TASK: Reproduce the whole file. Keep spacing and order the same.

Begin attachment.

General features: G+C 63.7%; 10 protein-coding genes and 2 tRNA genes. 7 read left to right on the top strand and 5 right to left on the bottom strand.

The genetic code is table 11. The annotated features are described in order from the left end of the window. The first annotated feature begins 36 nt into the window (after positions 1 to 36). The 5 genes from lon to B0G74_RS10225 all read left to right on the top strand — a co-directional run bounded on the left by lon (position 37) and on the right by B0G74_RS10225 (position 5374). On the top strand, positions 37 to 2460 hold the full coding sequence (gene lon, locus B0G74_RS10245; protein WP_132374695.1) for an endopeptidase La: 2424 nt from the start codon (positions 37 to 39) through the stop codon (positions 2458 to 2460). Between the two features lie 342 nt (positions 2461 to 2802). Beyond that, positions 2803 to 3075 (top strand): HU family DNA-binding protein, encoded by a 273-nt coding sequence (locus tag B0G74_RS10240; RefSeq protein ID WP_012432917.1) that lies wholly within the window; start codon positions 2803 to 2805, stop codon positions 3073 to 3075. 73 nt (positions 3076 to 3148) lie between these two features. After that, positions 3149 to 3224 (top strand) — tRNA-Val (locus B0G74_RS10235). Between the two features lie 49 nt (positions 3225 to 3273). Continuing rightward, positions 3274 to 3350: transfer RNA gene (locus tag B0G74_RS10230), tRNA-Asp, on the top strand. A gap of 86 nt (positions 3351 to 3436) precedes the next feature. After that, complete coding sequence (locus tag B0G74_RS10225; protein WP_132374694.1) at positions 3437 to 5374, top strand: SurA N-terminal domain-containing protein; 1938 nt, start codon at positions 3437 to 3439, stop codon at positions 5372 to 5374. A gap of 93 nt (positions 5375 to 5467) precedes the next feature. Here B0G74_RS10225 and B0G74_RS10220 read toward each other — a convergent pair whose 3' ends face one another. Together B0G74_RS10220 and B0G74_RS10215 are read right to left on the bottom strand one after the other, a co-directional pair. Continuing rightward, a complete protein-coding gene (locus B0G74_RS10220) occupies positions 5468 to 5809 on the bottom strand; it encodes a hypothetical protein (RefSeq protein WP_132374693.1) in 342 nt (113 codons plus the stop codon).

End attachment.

General features: G+C 63.7%; 10 protein-coding genes and 2 tRNA genes. 7 read left to right on the top strand and 5 right to left on the bottom strand.

The genetic code is table 11. The annotated features are described in order from the left end of the window. The first annotated feature begins 36 nt into the window (after positions 1 to 36). The 5 genes from lon to B0G74_RS10225 all read left to right on the top strand — a co-directional run bounded on the left by lon (position 37) and on the right by B0G74_RS10225 (position 5374). On the top strand, positions 37 to 2460 hold the full coding sequence (gene lon, locus B0G74_RS10245; protein WP_132374695.1) for an endopeptidase La: 2424 nt from the start codon (positions 37 to 39) through the stop codon (positions 2458 to 2460). Between the two features lie 342 nt (positions 2461 to 2802). Beyond that, positions 2803 to 3075 (top strand): HU family DNA-binding protein, encoded by a 273-nt coding sequence (locus tag B0G74_RS10240; RefSeq protein ID WP_012432917.1) that lies wholly within the window; start codon positions 2803 to 2805, stop codon positions 3073 to 3075. 73 nt (positions 3076 to 3148) lie between these two features. After that, positions 3149 to 3224 (top strand) — tRNA-Val (locus B0G74_RS10235). Between the two features lie 49 nt (positions 3225 to 3273). Continuing rightward, positions 3274 to 3350: transfer RNA gene (locus tag B0G74_RS10230), tRNA-Asp, on the top strand. A gap of 86 nt (positions 3351 to 3436) precedes the next feature. After that, complete coding sequence (locus tag B0G74_RS10225; protein WP_132374694.1) at positions 3437 to 5374, top strand: SurA N-terminal domain-containing protein; 1938 nt, start codon at positions 3437 to 3439, stop codon at positions 5372 to 5374. A gap of 93 nt (positions 5375 to 5467) precedes the next feature. Here B0G74_RS10225 and B0G74_RS10220 read toward each other — a convergent pair whose 3' ends face one another. Together B0G74_RS10220 and B0G74_RS10215 are read right to left on the bottom strand one after the other, a co-directional pair. Continuing rightward, a complete protein-coding gene (locus B0G74_RS10220) occupies positions 5468 to 5809 on the bottom strand; it encodes a hypothetical protein (RefSeq protein WP_132374693.1) in 342 nt (113 codons plus the stop codon).